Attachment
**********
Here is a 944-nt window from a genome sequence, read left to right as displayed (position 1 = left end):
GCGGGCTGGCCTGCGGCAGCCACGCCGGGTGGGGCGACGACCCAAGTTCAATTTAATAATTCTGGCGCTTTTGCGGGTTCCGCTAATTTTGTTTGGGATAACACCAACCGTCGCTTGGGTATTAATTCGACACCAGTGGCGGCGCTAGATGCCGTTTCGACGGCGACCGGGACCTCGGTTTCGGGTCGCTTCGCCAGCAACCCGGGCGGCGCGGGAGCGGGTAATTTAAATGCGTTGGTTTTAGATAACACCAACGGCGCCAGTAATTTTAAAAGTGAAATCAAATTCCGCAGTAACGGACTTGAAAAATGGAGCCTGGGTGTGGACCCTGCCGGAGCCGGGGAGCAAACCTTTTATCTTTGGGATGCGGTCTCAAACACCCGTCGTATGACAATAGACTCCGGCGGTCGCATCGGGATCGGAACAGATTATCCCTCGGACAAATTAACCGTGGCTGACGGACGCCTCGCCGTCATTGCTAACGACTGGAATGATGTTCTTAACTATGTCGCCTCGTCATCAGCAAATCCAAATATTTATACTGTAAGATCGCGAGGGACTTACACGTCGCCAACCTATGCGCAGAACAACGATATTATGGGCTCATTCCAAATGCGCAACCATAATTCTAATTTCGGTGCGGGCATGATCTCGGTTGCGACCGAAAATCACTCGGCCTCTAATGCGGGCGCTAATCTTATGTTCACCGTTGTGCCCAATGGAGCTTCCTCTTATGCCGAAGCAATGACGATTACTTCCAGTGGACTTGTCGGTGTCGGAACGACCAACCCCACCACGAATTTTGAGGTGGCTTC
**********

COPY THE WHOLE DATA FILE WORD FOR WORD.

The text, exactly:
Here is a 944-nt window from a genome sequence, read left to right as displayed (position 1 = left end):
GCGGGCTGGCCTGCGGCAGCCACGCCGGGTGGGGCGACGACCCAAGTTCAATTTAATAATTCTGGCGCTTTTGCGGGTTCCGCTAATTTTGTTTGGGATAACACCAACCGTCGCTTGGGTATTAATTCGACACCAGTGGCGGCGCTAGATGCCGTTTCGACGGCGACCGGGACCTCGGTTTCGGGTCGCTTCGCCAGCAACCCGGGCGGCGCGGGAGCGGGTAATTTAAATGCGTTGGTTTTAGATAACACCAACGGCGCCAGTAATTTTAAAAGTGAAATCAAATTCCGCAGTAACGGACTTGAAAAATGGAGCCTGGGTGTGGACCCTGCCGGAGCCGGGGAGCAAACCTTTTATCTTTGGGATGCGGTCTCAAACACCCGTCGTATGACAATAGACTCCGGCGGTCGCATCGGGATCGGAACAGATTATCCCTCGGACAAATTAACCGTGGCTGACGGACGCCTCGCCGTCATTGCTAACGACTGGAATGATGTTCTTAACTATGTCGCCTCGTCATCAGCAAATCCAAATATTTATACTGTAAGATCGCGAGGGACTTACACGTCGCCAACCTATGCGCAGAACAACGATATTATGGGCTCATTCCAAATGCGCAACCATAATTCTAATTTCGGTGCGGGCATGATCTCGGTTGCGACCGAAAATCACTCGGCCTCTAATGCGGGCGCTAATCTTATGTTCACCGTTGTGCCCAATGGAGCTTCCTCTTATGCCGAAGCAATGACGATTACTTCCAGTGGACTTGTCGGTGTCGGAACGACCAACCCCACCACGAATTTTGAGGTGGCTTC